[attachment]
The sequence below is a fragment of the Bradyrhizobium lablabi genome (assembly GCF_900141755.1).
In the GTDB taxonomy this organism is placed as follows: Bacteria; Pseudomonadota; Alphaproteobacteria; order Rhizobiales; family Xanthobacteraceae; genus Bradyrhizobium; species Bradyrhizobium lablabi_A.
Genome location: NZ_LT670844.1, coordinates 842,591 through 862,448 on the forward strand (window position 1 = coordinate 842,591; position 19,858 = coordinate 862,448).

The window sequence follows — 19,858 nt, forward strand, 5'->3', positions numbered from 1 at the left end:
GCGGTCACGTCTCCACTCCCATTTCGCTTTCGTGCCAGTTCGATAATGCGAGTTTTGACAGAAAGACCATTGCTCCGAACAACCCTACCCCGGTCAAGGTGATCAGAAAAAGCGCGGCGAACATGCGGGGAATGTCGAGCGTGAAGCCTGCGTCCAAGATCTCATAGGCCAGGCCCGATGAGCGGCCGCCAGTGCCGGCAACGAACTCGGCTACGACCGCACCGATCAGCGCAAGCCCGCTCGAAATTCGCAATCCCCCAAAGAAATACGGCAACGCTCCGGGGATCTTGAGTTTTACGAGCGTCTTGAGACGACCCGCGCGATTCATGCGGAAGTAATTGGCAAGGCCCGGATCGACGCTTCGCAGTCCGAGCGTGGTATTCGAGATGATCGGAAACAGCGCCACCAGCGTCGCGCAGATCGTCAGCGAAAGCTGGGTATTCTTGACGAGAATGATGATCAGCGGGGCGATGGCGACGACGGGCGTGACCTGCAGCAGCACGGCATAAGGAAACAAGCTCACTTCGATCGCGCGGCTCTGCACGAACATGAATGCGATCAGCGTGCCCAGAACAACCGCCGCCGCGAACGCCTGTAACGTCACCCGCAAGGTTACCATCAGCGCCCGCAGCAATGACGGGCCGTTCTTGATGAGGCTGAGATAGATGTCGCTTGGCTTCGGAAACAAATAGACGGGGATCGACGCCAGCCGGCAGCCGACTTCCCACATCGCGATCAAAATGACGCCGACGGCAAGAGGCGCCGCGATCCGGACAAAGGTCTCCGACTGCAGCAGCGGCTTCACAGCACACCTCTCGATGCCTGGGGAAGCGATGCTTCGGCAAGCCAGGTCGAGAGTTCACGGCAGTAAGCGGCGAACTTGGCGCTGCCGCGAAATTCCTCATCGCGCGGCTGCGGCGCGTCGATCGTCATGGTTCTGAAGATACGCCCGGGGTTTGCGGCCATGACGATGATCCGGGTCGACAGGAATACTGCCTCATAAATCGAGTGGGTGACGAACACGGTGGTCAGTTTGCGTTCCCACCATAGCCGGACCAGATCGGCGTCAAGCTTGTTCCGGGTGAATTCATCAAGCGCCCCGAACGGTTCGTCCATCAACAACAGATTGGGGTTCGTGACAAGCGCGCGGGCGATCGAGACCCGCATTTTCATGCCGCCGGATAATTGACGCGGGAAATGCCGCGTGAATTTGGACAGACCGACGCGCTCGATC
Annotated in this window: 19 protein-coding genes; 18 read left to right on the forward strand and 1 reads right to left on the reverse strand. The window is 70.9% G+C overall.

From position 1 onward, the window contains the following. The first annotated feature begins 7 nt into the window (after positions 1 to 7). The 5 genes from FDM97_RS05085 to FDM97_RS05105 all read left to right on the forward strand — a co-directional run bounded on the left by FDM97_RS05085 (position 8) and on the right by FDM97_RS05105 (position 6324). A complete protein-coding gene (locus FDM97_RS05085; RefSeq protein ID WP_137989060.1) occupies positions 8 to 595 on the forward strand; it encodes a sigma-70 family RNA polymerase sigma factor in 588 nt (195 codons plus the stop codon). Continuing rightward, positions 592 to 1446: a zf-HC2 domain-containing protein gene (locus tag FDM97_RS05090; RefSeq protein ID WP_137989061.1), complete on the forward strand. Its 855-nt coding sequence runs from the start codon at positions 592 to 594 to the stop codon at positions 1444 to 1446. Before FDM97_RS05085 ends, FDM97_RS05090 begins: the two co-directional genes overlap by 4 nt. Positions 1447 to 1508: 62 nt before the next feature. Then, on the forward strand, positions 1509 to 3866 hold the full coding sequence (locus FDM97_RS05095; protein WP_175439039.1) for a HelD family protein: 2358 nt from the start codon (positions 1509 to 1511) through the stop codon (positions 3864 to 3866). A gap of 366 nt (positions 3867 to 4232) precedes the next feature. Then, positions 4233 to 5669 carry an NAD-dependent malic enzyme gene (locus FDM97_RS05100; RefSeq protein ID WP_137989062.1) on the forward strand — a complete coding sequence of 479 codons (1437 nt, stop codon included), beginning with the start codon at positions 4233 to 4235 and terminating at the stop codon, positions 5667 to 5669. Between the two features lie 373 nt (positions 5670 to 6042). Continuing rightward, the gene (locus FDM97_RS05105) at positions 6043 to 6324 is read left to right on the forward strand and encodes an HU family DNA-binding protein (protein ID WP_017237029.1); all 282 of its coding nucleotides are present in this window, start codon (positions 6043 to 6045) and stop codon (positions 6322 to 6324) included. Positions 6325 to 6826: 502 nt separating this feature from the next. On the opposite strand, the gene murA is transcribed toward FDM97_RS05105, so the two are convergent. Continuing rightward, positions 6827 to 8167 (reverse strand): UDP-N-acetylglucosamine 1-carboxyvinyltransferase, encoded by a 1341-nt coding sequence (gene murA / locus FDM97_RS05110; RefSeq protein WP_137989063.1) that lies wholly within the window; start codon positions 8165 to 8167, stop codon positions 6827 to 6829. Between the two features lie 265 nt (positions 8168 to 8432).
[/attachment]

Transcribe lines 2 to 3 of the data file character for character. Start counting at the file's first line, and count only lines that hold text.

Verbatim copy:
In the GTDB taxonomy this organism is placed as follows: Bacteria; Pseudomonadota; Alphaproteobacteria; order Rhizobiales; family Xanthobacteraceae; genus Bradyrhizobium; species Bradyrhizobium lablabi_A.
Genome location: NZ_LT670844.1, coordinates 842,591 through 862,448 on the forward strand (window position 1 = coordinate 842,591; position 19,858 = coordinate 862,448).